An actor's life
Mar 11, 2015 07:44AM
● Published by J. Chambless
Actor Bo Brundin with family photos displayed in his Hockessin home.
Bo Brundin [4 Images] - Click Any Image To Expand
(Editor's note: This article first appeared in our Summer 2013 edition.)
By John Chambless
Looking back on his roles in more than 40 films and TV shows since 1970, Bo Brundin smiled and admitted he's not really comfortable with being a star.
“People say I'm a movie star, but I'm a good character actor, that's all,” he said. “If they want to call me a star, if they get something from it, well, OK.”
Brundin, 76, has a lot of stories about his years in show business and his current semi-retirement, and they have a way of intermingling. Spend an hour with him at his home in Hockessin and you'll get a hundred tantalyzing narrative threads that add up to one remarkable life. Through it all, Brundin has a twinkle in his eye.
Born in 1937 in Uppsala, Sweden, as Bo Rosenquist, he is perhaps best known in America for his role as the World War 1 ace flyer Ernst Kessler in the 1975 film “The Great Waldo Pepper,” starring Robert Redford. It's a movie he doesn't mind discussing, and despite having to go over some well-worn anecdotes, he's happy to oblige.
In the film, Redford plays a World War 1 flyer who has turned to barnstorming stunts during the 1920s. Plagued by crashes but never giving up on his chance to be a hero, he eventually meets a German ace, Ernst Kessler, on the set of a movie being made about Kessler's life. Brundin, slouched in a chair on the movie set, delivers a jewel of a performance – worn down, disheveled, alcoholic, Kessler nods to the young man who is playing him in the movie with bemused resignation. Brundin's performance leaves Redford in the dust and makes an impression that stands out as a career highlight, all these years later. It was the first scene the two shot together, and it was done in one take.
Brundin deflects the praise, but said he put considerable thought into his character, which is based on the real German ace and stunt flyer Ernst Udet. The costume designer, for instance, wanted Brundin to button up the vest he wore in the scene, but “I had it open, a little sloppy,” Brundin recalled. It was a tiny, but vital, detail.
By all accounts, the set was not entirely calm under director George Roy Hill, who had directed Redford previously in “Butch Cassidy and the Sundance Kid” and “The Sting.” For one thing, Brundin had to spend hours in the cockpit of a wood-and-canvas plane, soaring over the Florida countryside, pretending that he knew what he was doing at the controls.
“It was a little scary, because there was a real crash just about an hour before I went up for the first time,” Brundin recalled. "I saw the crash, and [stunt man] Frank Tallman had his forehead split. It took three weeks in the hospital. ... We used the Tigermoth plane, which was a great plane except it's a little clumsy. It's like a little elephant in the air."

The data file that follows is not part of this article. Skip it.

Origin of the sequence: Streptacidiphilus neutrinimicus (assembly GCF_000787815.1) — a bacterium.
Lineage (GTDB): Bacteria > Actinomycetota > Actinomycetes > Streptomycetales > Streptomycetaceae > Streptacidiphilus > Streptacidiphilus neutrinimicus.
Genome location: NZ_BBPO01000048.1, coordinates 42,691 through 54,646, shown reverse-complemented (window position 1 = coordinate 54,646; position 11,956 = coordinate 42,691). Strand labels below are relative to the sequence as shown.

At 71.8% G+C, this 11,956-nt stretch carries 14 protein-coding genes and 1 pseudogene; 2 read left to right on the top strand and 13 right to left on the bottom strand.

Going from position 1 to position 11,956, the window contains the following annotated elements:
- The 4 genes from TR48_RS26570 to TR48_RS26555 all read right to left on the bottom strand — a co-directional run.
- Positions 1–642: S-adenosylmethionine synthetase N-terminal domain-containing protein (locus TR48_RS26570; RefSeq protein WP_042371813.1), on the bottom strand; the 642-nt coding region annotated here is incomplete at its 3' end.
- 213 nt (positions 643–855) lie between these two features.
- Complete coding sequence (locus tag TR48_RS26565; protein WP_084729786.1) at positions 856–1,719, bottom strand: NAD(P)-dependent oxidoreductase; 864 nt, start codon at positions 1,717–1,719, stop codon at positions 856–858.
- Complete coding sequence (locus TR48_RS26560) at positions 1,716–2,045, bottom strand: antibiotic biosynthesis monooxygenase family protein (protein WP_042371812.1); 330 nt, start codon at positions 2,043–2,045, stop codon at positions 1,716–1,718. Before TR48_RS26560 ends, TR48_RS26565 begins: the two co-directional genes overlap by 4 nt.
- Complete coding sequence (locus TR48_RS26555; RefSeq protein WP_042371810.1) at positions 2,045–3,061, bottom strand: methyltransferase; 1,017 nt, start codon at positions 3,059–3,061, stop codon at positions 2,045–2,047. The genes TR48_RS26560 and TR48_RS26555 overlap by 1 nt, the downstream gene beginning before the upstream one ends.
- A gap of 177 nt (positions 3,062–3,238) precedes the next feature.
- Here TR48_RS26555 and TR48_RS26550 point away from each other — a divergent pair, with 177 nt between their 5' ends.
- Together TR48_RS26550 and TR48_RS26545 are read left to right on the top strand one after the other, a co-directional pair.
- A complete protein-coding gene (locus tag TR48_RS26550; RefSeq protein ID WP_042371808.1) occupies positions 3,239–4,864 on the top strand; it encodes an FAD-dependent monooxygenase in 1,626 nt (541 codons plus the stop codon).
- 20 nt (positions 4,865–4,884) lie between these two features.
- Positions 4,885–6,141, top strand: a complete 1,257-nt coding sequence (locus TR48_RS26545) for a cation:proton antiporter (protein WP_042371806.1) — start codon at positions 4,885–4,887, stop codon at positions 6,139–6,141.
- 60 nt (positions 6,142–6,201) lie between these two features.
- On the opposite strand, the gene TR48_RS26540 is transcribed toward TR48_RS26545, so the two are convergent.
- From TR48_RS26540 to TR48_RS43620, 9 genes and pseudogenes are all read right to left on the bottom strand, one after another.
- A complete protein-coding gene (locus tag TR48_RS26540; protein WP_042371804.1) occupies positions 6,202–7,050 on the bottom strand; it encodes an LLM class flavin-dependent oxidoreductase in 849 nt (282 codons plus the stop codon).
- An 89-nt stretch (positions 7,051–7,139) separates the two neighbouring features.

Earlier, faced with a lack of clouds in California for the flying scenes, the location director had to search for properly photogenic clouds for a week, eventually ending up in Lakeland, Fla. The planes were real, the engines were lubricated with mineral oil, and they left trails of smoke. To film in the air, the camera was mounted in the middle of the plane, shooting backwards toward Brundin.
The conclusion of the film – as a staged dogfight becomes real and the two pilots realize they cannot land their damaged planes – is a silent salute from Brundin and an acknowledgement from Redford as the screen fades to black. It's a memorable sendoff for a vivid character who is still tied to Brundin.
“I still have the leather coat I wore in the film,” he said. “It's a little too small for me,” he added, laughing. "My belly's gotten big."
Brundin also has a music box of a German flyer in a red biplane that was given to him by George Roy Hill. It had actually been given to the director by Paul Newman, who wanted to team up with the director and Redford again in “Waldo Pepper.” Hill, however, was reluctant to work with the same two actors for a third time.
Brundin counts “Waldo Pepper” and his work in the TV miniseries “Rich Man, Poor Man” as his favorite roles, but his resume includes a long list of TV shows. He's been on episodes of “Wonder Woman,” “The A-Team,” “Falcon Crest,” “Dallas,” the miniseries “Centennial” and “The Word,” among dozens of others. Much of his TV work has been done in Sweden, as well as several of his film appearances.
The pace of television work – seven days of shooting to produce a one-hour show – is often a frantic rush, Brundin admitted. He would sometimes get a couple of days' notice that he would be appearing on a show. Brundin, a dedicated method actor who usually does deep research into his characters, did the best he could. "I think it's high tension that does it," he said. "You don't have time to rehearse much, you're so nervous doing it, you know. It's just 'Whoops, there it is.'"
Brundin retains a Swedish accent that has gotten him cast as a series of Germans or Russians in his films. He's fine with that, and accepts that Hollywood likes to pigeonhole actors.
Being an actor sort of happened to Brundin, he said. He had done regional theater in Uppsala as a young man, “and I got so hooked. I had no idea I was going to be an actor,” he said. He had the right beard to be cast as a crusader in an amateur stage production called “Painting on Wood.” The show would eventually be redone as “The Seventh Seal” with Max Von Sydow.